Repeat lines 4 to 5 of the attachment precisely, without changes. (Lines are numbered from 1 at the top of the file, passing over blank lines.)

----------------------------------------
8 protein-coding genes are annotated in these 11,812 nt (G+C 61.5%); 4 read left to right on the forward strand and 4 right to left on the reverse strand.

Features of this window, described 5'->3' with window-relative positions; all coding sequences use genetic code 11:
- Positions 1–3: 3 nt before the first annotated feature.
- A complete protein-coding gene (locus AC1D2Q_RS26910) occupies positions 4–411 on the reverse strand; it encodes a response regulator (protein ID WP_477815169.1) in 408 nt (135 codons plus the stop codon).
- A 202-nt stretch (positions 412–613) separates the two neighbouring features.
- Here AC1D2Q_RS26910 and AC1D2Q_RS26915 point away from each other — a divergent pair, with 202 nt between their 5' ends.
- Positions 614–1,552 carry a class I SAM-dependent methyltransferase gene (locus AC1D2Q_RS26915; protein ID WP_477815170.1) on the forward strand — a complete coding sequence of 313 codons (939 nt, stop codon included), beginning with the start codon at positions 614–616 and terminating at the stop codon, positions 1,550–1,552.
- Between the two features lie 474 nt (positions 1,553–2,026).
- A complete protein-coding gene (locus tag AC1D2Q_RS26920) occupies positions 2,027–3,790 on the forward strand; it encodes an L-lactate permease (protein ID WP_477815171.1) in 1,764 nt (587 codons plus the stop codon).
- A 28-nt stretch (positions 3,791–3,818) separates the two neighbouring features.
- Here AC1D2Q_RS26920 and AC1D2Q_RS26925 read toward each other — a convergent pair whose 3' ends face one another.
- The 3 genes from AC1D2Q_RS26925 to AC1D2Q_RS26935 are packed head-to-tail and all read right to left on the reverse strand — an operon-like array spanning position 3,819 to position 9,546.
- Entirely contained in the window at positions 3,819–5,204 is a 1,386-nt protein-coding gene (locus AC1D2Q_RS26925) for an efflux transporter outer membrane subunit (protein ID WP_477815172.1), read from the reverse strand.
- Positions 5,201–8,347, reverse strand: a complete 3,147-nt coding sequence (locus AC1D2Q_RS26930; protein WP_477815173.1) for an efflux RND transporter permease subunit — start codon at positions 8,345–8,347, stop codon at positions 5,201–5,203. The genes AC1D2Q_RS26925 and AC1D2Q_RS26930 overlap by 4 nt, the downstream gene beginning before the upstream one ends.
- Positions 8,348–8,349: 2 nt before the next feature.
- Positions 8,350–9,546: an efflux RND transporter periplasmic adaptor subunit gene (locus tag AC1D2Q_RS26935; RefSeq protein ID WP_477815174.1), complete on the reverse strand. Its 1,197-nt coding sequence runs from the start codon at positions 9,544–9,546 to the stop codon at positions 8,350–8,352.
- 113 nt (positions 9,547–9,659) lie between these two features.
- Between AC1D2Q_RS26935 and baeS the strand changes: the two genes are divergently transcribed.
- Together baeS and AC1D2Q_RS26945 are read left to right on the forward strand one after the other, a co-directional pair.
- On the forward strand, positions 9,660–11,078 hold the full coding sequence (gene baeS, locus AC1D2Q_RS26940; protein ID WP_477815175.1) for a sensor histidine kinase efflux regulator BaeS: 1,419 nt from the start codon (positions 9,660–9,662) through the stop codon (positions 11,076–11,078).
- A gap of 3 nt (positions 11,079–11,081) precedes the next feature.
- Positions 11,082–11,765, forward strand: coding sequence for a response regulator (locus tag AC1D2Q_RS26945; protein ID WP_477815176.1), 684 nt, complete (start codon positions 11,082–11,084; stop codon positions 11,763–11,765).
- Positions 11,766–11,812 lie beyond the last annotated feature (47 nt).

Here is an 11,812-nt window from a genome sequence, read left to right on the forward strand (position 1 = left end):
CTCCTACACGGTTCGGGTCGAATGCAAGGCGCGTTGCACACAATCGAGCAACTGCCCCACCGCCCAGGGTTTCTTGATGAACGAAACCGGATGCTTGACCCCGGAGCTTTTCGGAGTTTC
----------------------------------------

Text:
- A complete protein-coding gene (locus AC1D2Q_RS26910) occupies positions 4–411 on the reverse strand; it encodes a response regulator (protein ID WP_477815169.1) in 408 nt (135 codons plus the stop codon).
- A 202-nt stretch (positions 412–613) separates the two neighbouring features.